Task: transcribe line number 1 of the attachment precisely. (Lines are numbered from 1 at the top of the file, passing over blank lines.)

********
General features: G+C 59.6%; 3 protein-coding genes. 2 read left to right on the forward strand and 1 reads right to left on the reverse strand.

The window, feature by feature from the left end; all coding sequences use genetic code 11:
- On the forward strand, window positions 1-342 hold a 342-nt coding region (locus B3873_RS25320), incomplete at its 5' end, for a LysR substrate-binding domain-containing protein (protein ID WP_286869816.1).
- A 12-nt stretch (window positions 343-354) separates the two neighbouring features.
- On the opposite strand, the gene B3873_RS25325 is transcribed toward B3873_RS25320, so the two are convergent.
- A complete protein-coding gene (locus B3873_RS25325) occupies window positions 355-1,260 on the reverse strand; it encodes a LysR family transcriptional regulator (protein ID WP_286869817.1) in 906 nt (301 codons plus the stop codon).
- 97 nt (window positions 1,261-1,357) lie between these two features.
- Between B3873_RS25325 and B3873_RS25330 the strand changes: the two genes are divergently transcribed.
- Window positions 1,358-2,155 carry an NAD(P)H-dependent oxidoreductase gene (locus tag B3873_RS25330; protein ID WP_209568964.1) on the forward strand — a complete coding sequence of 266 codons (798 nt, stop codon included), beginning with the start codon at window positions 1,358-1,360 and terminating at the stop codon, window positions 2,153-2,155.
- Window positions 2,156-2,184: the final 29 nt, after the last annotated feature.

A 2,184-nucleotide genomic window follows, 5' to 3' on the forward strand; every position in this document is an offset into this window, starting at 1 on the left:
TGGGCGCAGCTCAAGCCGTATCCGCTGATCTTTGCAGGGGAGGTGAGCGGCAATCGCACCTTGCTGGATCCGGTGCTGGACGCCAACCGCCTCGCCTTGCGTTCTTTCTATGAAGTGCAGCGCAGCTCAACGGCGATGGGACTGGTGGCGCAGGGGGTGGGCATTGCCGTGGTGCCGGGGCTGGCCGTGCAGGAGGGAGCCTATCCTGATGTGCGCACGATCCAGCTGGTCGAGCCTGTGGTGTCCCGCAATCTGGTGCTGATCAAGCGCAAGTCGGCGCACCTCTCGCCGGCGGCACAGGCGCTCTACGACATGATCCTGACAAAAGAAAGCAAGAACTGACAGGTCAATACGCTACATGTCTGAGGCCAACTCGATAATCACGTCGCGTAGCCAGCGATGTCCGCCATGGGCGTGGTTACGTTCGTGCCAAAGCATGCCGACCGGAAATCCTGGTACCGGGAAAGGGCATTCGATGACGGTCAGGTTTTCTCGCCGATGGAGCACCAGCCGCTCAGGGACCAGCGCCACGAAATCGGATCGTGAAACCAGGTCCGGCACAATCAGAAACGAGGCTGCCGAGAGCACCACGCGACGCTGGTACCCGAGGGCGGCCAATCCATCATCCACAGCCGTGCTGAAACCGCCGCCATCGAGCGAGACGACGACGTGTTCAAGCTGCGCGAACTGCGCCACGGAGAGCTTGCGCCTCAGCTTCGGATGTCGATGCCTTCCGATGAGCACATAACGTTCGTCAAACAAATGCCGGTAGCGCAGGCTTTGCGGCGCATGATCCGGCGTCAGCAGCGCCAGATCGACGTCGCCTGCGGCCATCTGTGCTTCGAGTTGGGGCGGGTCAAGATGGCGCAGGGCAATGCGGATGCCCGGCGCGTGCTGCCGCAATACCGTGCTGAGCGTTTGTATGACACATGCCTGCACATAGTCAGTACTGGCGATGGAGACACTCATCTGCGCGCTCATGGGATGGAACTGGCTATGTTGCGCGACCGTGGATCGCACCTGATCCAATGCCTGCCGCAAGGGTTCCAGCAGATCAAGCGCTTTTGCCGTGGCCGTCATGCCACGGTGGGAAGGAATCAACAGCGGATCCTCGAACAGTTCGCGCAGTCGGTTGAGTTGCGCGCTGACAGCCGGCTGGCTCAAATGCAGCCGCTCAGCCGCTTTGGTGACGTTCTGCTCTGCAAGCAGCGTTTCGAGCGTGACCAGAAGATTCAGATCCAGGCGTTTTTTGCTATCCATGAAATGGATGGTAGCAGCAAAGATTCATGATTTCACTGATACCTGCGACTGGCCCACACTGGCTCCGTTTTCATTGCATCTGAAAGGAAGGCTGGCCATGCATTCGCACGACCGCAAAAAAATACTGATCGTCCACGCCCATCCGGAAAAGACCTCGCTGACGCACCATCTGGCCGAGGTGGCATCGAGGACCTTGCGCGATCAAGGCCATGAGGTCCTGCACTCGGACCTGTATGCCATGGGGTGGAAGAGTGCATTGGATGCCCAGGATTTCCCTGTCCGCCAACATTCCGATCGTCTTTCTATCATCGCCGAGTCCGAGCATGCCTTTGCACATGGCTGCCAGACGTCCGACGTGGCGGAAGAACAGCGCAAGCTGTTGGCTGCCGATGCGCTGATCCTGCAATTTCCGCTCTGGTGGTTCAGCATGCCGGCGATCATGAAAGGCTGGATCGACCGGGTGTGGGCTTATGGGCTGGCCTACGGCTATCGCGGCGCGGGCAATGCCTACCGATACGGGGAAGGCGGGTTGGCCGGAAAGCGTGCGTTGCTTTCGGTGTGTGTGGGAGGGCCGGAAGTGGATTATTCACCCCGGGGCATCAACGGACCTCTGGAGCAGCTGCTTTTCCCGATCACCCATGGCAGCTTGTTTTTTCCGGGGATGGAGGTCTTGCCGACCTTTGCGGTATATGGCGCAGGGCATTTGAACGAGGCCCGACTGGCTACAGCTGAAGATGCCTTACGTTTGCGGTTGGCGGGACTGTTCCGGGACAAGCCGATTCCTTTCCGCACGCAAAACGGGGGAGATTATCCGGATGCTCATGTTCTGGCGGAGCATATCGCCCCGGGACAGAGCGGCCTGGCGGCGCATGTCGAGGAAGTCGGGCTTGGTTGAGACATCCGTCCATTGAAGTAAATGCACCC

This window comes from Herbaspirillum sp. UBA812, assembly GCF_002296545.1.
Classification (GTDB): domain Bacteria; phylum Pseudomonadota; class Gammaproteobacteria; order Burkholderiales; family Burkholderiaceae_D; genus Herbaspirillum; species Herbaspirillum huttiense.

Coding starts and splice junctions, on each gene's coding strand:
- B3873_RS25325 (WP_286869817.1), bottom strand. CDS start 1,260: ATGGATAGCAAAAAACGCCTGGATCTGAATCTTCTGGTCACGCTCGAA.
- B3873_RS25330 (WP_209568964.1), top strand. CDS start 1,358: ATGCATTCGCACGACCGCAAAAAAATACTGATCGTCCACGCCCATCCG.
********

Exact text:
General features: G+C 59.6%; 3 protein-coding genes. 2 read left to right on the forward strand and 1 reads right to left on the reverse strand.